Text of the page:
04 21 2015
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  • When should we use military to enforce US goals? NASHUA, N.H. (AP) — Rand Paul lashed out Saturday at military hawks in the Republican Party in a clash over foreign policy dividing the packed GOP presidential field. Paul, a first-term senator from Kentucky who favors a smaller U.S. footprint in the world, said that some of his Republican colleagues would do more harm in international affairs than would leading Democrat Hillary Rodham Clinton. "The other Republicans will criticize the president and Hillary Clinton for their foreign policy, but they would just have done the same thing — just 10 times over," Paul said on the closing day of a New Hampshire GOP conference that brought about 20 presidential prospects to the first-in-the-nation primary state. "There's a group of folks in our party who would have troops in six countries right now, maybe more," Paul said. Foreign policy looms large in the presidential race as the U.S. struggles to resolve diplomatic and military conflicts across the globe. The GOP presidential class regularly rails against President Barack Obama's leadership on the world stage, yet some would-be contenders have yet to articulate their own positions, while others offered sharply different visions. Former Florida Gov. Jeb Bush, whose brother, President George W. Bush, authorized the 2003 invasion of Iraq, declined to say whether he would have done anything different then. Yet Jeb Bush acknowledged a shift in his party against new military action abroad. "Our enemies need to fear us, a little bit, just enough for them to deter the actions that create insecurity," Bush said earlier in the conference. He said restoring alliances "that will create less likelihood of America's boots on the ground has to be the priority, the first priority of the next president." The GOP's hawks were well represented at the event, led by Florida Sen. Marco Rubio and Wisconsin Gov. Scott Walker, who has limited foreign policy experience but articulated a muscular vision during his Saturday keynote address. Walker said the threats posed by radical Islamic terrorism won't be handled simply with "a couple bombings." "We're not going to wait till they bring the fight to us," Walker said. "We're going to bring the fight to them and fight on their soil." South Carolina Sen. Lindsey Graham addressed the question of putting U.S. troops directly in the battle against the Islamic State group militants by saying there is only one way to defeat the militants: "You go over there and you fight them so they don't come here." Texas Sen. Ted Cruz suggested an aggressive approach as well. "The way to defeat ISIS is a simple and clear military objective," he said. "We will destroy them." Businesswoman Carly Fiorina offered a similar outlook. "The world is a more dangerous and more tragic place when America is not leading. And America has not led for quite some time," she said. Under Obama, a U.S.-led coalition of Western and Arab countries is conducting regular airstrikes against Islamic State targets in Iraq and Syria. The U.S. also has hundreds of military advisers in Iraq helping Iraqi security forces plan operations against the Islamic State, which occupies large chunks of northern and western Iraq. Paul didn't totally reject the use of military force, noting that he recently introduced a declaration of war against the Islamic State group. But in an interview with The Associated Press, he emphasized the importance of diplomacy. He singled out Russia and China, which have complicated relationships with the U.S., as countries that could contribute to U.S. foreign policy interests. "I think the Russians and the Chinese have great potential to help make the world a better place," he said. "I don't say that naively that they're going to, but they have the potential to." Paul suggested the Russians could help by getting Syrian President Bashar Assad to leave power. "Maybe he goes to Russia," Paul said. Despite tensions with the U.S., Russia and China negotiated alongside Washington in nuclear talks with Iran. Paul has said he is keeping an open mind about the nuclear negotiations. "The people who already are very skeptical, very doubtful, may not like the president for partisan reasons," he said, and "just may want war instead of negotiations."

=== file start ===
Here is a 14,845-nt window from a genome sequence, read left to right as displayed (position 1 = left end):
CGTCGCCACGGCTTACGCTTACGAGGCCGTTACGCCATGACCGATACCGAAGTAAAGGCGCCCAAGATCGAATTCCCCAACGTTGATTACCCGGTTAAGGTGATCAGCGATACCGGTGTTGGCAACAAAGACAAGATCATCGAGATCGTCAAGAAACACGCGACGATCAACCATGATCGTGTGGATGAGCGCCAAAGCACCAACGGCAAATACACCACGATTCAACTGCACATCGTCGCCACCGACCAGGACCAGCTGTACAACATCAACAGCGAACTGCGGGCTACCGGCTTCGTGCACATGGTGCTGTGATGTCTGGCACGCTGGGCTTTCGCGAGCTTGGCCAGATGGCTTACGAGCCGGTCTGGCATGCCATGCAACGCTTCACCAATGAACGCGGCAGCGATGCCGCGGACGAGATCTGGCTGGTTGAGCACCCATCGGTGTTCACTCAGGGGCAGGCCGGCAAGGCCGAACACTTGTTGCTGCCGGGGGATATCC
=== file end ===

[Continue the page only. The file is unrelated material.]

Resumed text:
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  • Some lawmakers, sensing a tipping point, are backing the parents and teachers who complain about 'high stakes' tests